- There are some kinds of dust that it won’t pick up. This is a picture on my stairs. You can see a little bit of dog hair that’s stuck on the piping of the mitt and some little white particles on the stair (don’t ask what they are. I have no idea. Plaster from the ancient ceiling?, something the dogs brought in?, who knows). The hair was grabbed by the piping as I lifted the mitt up off the stair and the white particles were left behind. I spent a bit of time trying to pick those particles up with no luck. It’s not sand (which the dusting mitt also won’t pick up). There are examples like this that I come across in my house periodically but this is the only one I have a picture of.
What is this Design Flaw You Speak of, Kate?
Why, oh why, OH WHY does the mitt have to have that piping around the edge? When you’re dusting things with inside corners (like stairs or boxes or inside cupboards), the piping gets in the way. So you’ve got to take the mitt off or reposition it in a strange way on your hand to get into corners. The piping does pick up some dust, but not like the microfiber part so there’s always dust left in the corners.
Also, since the piping ends up being the leading edge of anything you’re dusting, like a table for instance, it picks up some of the dust and then drops a lot of it when you pick the cloth up. So many times I’ve seen stuff cling to the piping and just fall off. It drives me nuts.
Why can’t they just sew the seam without the piping?
But this is just my opinion. I’m sure you’ve got your own.
Why is the Dusting Cloth Antibac?
I have absolutely NO idea! In my opinion this is an idiotic feature of the Dusting Mitt (oh I can see the comments I’m going to get on that statement already). You use the Dusting Mitt dry and for the Antibac feature to work (i.e, the silver in the mitt to kill any bacteria picked up by the mitt) it has to be wet. INSANE. And isn’t most bacteria living in wet/damp areas? You’re DUSTING for crying out loud. The surface is DRY. So what bacteria do you have to kill?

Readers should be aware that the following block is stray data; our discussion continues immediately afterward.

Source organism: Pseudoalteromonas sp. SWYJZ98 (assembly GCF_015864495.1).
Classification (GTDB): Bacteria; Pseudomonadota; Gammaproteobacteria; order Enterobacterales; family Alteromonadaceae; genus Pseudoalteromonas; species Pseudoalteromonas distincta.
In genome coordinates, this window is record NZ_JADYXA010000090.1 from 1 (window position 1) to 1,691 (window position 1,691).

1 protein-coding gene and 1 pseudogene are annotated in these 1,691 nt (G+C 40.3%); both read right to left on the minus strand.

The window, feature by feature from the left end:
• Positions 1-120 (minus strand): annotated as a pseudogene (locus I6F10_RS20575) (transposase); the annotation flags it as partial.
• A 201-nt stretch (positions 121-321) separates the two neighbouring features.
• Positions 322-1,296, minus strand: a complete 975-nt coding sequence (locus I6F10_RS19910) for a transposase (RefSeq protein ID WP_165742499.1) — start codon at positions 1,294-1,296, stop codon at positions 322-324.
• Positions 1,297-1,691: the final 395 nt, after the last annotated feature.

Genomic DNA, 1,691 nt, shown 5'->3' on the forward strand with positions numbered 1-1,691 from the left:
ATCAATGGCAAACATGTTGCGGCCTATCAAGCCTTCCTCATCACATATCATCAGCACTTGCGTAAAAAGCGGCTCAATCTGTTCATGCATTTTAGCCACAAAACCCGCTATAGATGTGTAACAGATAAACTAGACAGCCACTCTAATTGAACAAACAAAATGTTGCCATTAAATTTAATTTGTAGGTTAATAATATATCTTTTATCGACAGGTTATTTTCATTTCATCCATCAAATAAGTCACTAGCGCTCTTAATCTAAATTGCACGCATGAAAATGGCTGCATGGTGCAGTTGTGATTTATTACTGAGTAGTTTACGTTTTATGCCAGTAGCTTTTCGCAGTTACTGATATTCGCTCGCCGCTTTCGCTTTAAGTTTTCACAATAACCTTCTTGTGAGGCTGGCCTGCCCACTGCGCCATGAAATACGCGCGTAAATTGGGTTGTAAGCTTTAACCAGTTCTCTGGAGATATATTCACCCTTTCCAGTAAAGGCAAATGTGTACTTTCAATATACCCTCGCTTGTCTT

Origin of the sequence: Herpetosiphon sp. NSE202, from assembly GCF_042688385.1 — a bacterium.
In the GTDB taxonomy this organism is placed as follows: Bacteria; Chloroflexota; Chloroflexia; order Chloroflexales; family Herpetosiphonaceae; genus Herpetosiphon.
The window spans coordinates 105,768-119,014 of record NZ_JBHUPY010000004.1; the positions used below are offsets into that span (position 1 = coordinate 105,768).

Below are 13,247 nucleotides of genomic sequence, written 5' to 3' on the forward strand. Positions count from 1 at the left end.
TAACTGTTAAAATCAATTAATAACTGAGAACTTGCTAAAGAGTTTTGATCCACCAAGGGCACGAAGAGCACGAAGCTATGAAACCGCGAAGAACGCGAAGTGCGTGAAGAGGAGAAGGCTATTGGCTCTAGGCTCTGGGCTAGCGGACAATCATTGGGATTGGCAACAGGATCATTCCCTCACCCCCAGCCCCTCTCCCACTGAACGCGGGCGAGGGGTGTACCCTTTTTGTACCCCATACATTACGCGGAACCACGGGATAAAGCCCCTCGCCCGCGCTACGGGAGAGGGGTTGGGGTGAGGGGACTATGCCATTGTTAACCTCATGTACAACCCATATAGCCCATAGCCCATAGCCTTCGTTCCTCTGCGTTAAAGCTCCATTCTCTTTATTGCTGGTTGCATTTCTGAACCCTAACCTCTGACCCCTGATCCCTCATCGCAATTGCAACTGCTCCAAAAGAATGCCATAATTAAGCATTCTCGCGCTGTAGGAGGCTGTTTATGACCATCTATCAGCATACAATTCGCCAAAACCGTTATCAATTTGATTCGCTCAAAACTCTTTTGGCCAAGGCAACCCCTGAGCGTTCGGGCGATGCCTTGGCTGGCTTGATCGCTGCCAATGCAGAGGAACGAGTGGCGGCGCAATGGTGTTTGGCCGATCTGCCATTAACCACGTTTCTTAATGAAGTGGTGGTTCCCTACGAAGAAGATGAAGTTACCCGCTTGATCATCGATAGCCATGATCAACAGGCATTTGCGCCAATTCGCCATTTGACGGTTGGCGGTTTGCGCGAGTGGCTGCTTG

Am I missing something here?
- the Norwex Dusting Mitt works. It works really, REALLY well.
- when it’s full of dust, you can just shake/brush it off and continue using it
- you can dust ceiling lights and fans without worrying about dust falling
- you can clean your blinds without slicing your hands to bits
- if your hands are at all arthritic, you’ll appreciate the mitt
- you don’t need any sprays that leave a sticky residue behind and actually collect dust!
- The piping along the edge gets in the way and causes some dust to fall away from the mitt
- It won’t pick up dog hair (at least it won’t pick up MY dog’s hair)
- There are certain types of dust that it won’t pick up.
- Now this may be just me (and this is a minor Con) but if you’re not an ambidextrous duster, one side of the mitt gets under-used. Try as I might, I just can’t get my left hand to dust well. So, when the right-handed side of the mitt gets full of dust I flip it over on my right hand and don’t use the thumb part or I just take it off my hand all together and use it more like a cloth than a mitt.